Tuesday, May 27, 2014

War Story: Everybody vs. Bear

As you might expect from a 1300-year-old Bear, he has many tales. The Pope's trip to Israel recalls one of the more bizarre episodes from his human career, and quite recent.

The Bear -- again, in his human form -- served as a Lieutenant in the United States Navy Judge Advocate General's Corps: JAG. He was stationed in Sigonella, Sicily, and was one of a handful of lawyers providing various legal services throughout the Mediterranean and Persian Gulf during and after Operation Desert Storm. 

One memorable trip took him to the Holy Land. It is hard to speak of such things without coming across as "yes, see how cool I am," but it was indeed a wonderful trip.

Lieutenant Bear had a lot of free time on his hands, so he promptly motored into the West Bank in a rental car. It was in Nablus that the natives demonstrated their welcome by the curious custom of throwing large rocks at the Bear's rental while he spent ten minutes making a 27-point turn, back and forth, to extricate himself from a cul de sac in a market. How curious, yet oddly frightening. (You must remember, the Bear was only a puny human, not a Bear at that time.)

After visiting the border with Syria (Israel is very, very small, if you're used to the expanse of the U.S., and it is easy to wind up in places better avoided) the Bear set up shop aboard USS Wasp in Haifa. Wasp is a smaller kind of aircraft carrier built to deliver Marines when Uncle Sam cares enough to send his very best. It's still a very big ship.

Haifa is also at the foot of Mt. Carmel. It has a great USO facility.

The case involved a senseless "wilding" attack on an elderly Jewish woman in Haifa. The Bear was remarkably successful with such an unpromising set of facts, which did not go unnoticed in the Israeli government. The C130 that was sent to retrieve Lieutenant Bear was refused landing in Israel. He finally flew out on Alitalia, which was much nicer than a C130 anyway.

Later, when Lieutenant Bear wanted to return to Israel, the U.S. State Department said poor old JAG Bear was persona non grata, er, ursus non gratus in that country.

The legal joke was that the preliminary hearing was held not in Israel, but Valencia Spain. Yes, I know, tough duty, huh? The Bear traveled to the following countries on this one case:
  • Israel (Haifa)
  • Greece (Hania, Crete)
  • Italy (Naples)
  • France (Marseilles)
  • Spain (Valencia)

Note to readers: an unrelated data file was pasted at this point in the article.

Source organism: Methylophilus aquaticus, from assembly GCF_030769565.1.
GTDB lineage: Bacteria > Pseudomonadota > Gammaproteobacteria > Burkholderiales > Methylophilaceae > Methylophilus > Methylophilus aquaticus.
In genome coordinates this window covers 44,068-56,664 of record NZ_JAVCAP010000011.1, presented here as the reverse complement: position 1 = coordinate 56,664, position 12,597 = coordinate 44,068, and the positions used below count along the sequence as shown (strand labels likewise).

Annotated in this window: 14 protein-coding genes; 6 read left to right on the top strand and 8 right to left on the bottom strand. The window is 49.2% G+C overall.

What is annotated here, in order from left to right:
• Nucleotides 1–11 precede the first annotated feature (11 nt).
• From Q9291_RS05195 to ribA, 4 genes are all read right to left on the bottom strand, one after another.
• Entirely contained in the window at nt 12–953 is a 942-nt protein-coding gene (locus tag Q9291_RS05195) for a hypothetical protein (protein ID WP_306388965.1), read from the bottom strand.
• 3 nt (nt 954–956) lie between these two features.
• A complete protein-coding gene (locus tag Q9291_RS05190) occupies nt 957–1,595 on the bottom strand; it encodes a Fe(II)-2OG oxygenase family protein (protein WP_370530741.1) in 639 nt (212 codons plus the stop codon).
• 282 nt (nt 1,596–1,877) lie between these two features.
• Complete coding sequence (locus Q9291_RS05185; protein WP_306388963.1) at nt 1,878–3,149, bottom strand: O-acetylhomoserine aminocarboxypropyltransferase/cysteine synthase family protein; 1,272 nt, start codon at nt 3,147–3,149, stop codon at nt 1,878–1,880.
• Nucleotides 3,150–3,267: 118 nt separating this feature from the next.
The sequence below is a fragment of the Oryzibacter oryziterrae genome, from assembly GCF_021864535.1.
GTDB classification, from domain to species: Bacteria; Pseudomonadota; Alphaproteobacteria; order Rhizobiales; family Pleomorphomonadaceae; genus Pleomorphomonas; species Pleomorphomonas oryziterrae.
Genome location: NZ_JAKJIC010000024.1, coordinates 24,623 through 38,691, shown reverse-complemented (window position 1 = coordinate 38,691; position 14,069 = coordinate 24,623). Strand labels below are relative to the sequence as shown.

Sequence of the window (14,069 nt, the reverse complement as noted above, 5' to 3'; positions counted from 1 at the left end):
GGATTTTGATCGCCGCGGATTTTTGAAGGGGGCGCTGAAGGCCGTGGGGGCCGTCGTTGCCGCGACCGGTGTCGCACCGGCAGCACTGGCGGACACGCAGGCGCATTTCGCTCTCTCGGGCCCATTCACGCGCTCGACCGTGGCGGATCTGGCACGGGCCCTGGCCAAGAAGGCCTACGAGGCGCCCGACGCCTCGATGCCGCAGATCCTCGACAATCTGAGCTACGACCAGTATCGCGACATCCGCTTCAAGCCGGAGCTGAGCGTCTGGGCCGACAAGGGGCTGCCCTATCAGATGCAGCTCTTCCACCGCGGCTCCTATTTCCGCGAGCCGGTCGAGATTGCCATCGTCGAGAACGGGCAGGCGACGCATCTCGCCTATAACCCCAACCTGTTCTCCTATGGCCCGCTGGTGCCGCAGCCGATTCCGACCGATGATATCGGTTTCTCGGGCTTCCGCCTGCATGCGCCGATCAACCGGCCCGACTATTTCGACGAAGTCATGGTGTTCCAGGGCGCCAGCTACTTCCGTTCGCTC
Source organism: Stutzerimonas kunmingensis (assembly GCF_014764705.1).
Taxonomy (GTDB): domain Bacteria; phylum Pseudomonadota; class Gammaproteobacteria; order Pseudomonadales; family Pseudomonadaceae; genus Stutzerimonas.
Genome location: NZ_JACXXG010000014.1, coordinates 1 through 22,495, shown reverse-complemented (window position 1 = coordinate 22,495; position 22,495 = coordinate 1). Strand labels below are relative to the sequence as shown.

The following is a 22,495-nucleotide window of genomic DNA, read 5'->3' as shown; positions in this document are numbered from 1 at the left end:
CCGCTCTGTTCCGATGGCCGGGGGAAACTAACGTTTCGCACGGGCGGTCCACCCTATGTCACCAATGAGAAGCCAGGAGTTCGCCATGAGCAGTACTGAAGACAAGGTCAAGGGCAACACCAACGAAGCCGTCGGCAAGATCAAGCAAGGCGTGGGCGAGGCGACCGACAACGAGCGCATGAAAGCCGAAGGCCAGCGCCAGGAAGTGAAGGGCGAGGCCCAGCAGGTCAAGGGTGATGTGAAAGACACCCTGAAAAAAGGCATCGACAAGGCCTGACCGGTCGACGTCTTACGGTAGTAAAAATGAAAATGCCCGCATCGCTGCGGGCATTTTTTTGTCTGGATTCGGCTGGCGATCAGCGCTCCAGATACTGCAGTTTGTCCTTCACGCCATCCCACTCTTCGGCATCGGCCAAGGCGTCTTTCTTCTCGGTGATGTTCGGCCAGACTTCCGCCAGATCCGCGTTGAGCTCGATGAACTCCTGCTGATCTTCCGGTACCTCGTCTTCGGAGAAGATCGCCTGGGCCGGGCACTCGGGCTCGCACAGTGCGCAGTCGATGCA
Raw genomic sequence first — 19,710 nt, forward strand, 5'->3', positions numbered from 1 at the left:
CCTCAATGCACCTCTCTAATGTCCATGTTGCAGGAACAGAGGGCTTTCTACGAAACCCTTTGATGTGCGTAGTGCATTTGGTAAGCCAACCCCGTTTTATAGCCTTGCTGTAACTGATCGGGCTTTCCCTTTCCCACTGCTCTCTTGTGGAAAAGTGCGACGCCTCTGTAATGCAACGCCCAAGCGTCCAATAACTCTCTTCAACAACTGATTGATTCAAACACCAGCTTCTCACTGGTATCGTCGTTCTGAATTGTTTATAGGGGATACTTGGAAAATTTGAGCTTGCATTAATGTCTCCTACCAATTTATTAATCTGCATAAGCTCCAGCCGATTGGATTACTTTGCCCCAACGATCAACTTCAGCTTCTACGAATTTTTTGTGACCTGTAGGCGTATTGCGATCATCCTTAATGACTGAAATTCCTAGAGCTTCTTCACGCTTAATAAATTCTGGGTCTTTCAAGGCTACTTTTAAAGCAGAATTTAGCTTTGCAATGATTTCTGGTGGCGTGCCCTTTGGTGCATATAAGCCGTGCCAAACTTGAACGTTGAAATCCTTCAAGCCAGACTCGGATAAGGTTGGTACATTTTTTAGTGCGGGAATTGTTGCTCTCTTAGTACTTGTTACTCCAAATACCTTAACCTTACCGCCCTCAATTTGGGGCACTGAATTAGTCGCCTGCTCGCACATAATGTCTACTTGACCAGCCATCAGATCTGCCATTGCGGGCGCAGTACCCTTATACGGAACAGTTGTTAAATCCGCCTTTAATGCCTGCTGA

And he got a nice Mediterranean cruise until the Captain got tried of him and put him on a helicopter as soon as we were within range of Sigonella, sending his bags later. 

Yes, he got kicked out of Israel, then thrown off USS Wasp. That's a Bear for you.

Anyway, when they held the preliminary hearing (called an Article 32) in Valencia, the Bear kept requesting witnesses. The requests, of course, were denied due to the distance involved, as he knew they would be. Fast-forward months later, on the eve of trial, the military judge was hearing a number of motions, including the Bear's motion to reopen the Article 32 because the government denied all his witness requests.

The prosecutor argued he didn't have to bring my witnesses to testify because Valencia, Spain was way too far from Haifa, Israel. The judge asked him who decided to have the Article 32 in Valencia, instead of Haifa?

And so ended the Bear's famous Five Country Case, because the prosecutor had the choice of going back to square one and reopening the Article 32 in Haifa -- from which the defense counsel was barred, remember -- or agreeing to a ridiculously favorable deal in return for a guilty plea.

The Holy Land is a wonderful place, though. Surprisingly, there are places that are easy to imagine as they were in Our Savior's time.


  1. No comments = no more war stories ;-) -- and the Bear was just putting the finishing touches on The Corpse That Wouldn't Go Away.

  2. Hey, not so fast - I'm still recovering from the news that Pope Francis recently concelebrated Mass with, and photo-opportunistically kissed the hand of, a priest who has publicly [and apparently unrepentantly] declared sodomy to be a gift from God. It's difficult to move on rapidly from something like that.

    Now: I want to know which places that you saw in the Holy Land are easy to imagine as they were in Our Savior's time. I've seen photos of the Garden of Gethsemane looking hauntingly as though no one has messed with it - and photographs of the reputed birthplace of Jesus looking very messed-with. I have wondered if Golgotha is intact, and whether it looks like a skull. I don't think I'll ever be going to the Holy Land to see for myself.

    Enquiring minds want to know.

  3. Well, I'm sure Pope Francis didn't know. I've learned my lesson. I'm not commenting on anything without a signed confession from the Pope. Let's just say he was kissing the hands of Christ the priest or we'll be accused of Donatism. Ummm... donut.

    I remember best the hill of the Sermon on the Mount. The area around the Sea of Galilee was relatively unspoiled, as I recall. That was my fondest memory.

    Jerusalem was kind of touristy, but still worthwhile. I think all the Israeli tour guides are government agents, though, because it was really funny the ridiculous lengths they went to in making the Arabs look bad, e.g. making a drama about whether the bus would be allowed into the city due to possible terrorism, pointing out Arab slums vs. well-ordered kibbutzim.

    Just stay out of the West Bank. Oh, Masada was pretty cool, too, and Caesaria. The Church of the Holy Sepulchre was chaotic and awe-inspiring.

  4. A Marine enlisted man, a young kid. I don't remember his name now. Marines make the best clients, though.


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